OK, in the last episode I had decided to try a different dizzy curve. However, I have been “discussing” the problem of the engine shaking on a forum for MGs. Amongst a lot of advice there was one that said that the problem seems like a mix of 0.09 and 0.1 inch jets in the carby. No way, I thought, two brand new jets, from carby rebuild kits. I had checked one to be sure that they were OK and it was. Now I was going to refute this and went and stuck a 3/32 drill into one of the jets, it fitted, but the next size up didn’t. I had written quite a detailed response when I thought that converting the 3/32 to decimal would show that the jet was the right size. Weeelllll, 3/32 is something like 0.0935xxx”. Bigger than 0.09”. CENSORED FOR PROFANITY. Double check with a 2.5mm drill bit, which is just a wee bit smaller than 0.1” It fitted neatly into the rear carby, but not the front one. EUREKA, found the problem. The jet is wrong.
Oh well use one of the old ones till I can get a replacement from Concourse Spares. Of course once bitten twice shy. I checked both the original jets and guess what? One at 0.09 and the other at 0.1 inch. No wonder that I never had a hope of correctly tuning the carbs. Months and a lot of work wasted. Well not quite, I did find several other problems that I mightn’t have otherwise.
Next issue, the correct size jet was so worn that I couldn’t centre it. So had to wait till I could go to Concourse Spares to swap it. Took my trusty 2.5mm drill bit with and went through their whole stock to check the jets. All were OK, just my luck to get the one crummy one.Anyway fitted the replacement jet and set the dizzy to the “B” curve, set the carbys to their starting level and started it. Ran like the proverbial Japanese Sewing Machine. All the shakes gone.Now I’m in the home stretch. Set the timing and tune the carbs, using a Colortune (article to follow in the future). Now that the engine is running sweetly time to fit assorted trim, hood and bonnet.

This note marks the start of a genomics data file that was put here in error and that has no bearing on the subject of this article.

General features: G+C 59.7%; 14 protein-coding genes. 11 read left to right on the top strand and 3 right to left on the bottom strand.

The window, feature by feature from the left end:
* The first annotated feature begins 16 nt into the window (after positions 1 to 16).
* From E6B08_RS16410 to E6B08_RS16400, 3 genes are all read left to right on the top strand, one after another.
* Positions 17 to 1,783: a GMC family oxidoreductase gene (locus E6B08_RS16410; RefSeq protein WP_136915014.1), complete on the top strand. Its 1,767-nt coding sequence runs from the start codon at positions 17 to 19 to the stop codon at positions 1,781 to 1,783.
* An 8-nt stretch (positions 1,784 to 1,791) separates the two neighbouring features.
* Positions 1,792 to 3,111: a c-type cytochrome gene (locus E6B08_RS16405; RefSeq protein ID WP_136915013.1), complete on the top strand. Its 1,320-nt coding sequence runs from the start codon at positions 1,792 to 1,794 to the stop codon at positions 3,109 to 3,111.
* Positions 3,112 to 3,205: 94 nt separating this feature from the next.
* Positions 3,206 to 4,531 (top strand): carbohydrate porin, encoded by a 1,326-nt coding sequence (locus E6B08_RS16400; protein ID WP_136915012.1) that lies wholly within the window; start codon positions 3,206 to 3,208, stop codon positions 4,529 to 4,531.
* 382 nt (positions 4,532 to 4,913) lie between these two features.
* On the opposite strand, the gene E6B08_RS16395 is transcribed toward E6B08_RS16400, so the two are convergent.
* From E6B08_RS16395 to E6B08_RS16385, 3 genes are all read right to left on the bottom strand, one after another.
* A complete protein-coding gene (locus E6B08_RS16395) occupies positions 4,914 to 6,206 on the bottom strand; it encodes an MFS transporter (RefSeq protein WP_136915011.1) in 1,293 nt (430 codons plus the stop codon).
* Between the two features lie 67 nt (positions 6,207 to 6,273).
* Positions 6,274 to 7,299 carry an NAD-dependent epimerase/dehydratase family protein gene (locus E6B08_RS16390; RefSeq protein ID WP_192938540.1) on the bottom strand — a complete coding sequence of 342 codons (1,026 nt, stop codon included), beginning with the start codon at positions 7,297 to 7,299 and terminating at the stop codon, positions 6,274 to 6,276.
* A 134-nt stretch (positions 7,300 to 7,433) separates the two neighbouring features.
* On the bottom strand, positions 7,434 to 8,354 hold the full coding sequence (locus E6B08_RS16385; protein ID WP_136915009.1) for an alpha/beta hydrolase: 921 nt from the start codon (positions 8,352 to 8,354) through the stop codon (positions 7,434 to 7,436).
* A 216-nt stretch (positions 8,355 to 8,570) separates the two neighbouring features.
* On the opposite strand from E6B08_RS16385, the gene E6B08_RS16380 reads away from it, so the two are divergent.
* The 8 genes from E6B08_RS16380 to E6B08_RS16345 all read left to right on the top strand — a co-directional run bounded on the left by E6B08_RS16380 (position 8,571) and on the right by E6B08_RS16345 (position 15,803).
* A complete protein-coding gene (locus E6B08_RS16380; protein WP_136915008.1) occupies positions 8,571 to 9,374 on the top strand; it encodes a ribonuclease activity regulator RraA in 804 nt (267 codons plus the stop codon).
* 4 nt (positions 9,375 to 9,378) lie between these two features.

Self Locking Stay
Because no bonnet stay came with the car I fitted a telescopic one so that the bonnet would stay up when open without the need to fiddle with metal rods.
I dreaded the job of fitting the hood, but thanks to David Hoskins allowing me to inspect and photograph his car’s hood, and with the instructions that came with my new one, I had a pretty good idea of how to fit it.
Now that I’ve done it I’d like to do it again without the mistakes I made, like cutting the sealing strip off square at the end of the retaining strip, it would be better cut at 45deg, to match the retaining strip’s end to fill the gap left. Anyway, all done now so will have to live with it, after all it was a bit of a rush job seeing as I had to take it for a roadworthy and it was raining.
When I went to get a permit to drive an unregistered car and I was chatting to the VicRoads Service Officer, he told me that I would need proof that the car had previously been registered in Australia. Another silent bugger. I had nothing but a sale note with engine and body numbers.
Back to the guy I bought it from. He didn’t have anything, either and he was surprised that this was a requirement. So he chased up the person he bought it from. The wife answered and as the husband had died in the meantime she put him onto his brother, who happened to have helped when they picked up the car, 30 years ago. The rego had been cancelled then, but he did remember the rego number, MG998. What a memory!
Armed with this extra info I contacted a VicRoads rego specialist, (eventually) and he easily found the details I needed. I simply need to quote them when I go for registration.
Well it passed its roadworthy and is booked in to be registered, and it will be at the March meeting.
In here I must do a plug for Lewis Tyre Service. After some discussion with the young guy on the wheel balancing machine, about how to balance MG wire wheels and the boss’s involvement (he happens to also have a B, albeit in bits) we came up with a method that worked.
There are some things I did and haven’t discussed yet, but will write articles about in the future.
My spleen is now vented and I will conclude this saga, which has ended happily.
Now it’s the gearbox. Being able to drive it I have found that a supposedly rebuilt gearbox grumbles in first, sometimes goes into second with no guarantee of staying there, has no synchro on third and leaks oil out of the rear seal. Lucky I sort of learnt how to drive a crash box in my youth, most of the time I can get it into the gear I need.Sooo… stay tuned for more in the NEVERENDING saga.
Eric Banks, where are you?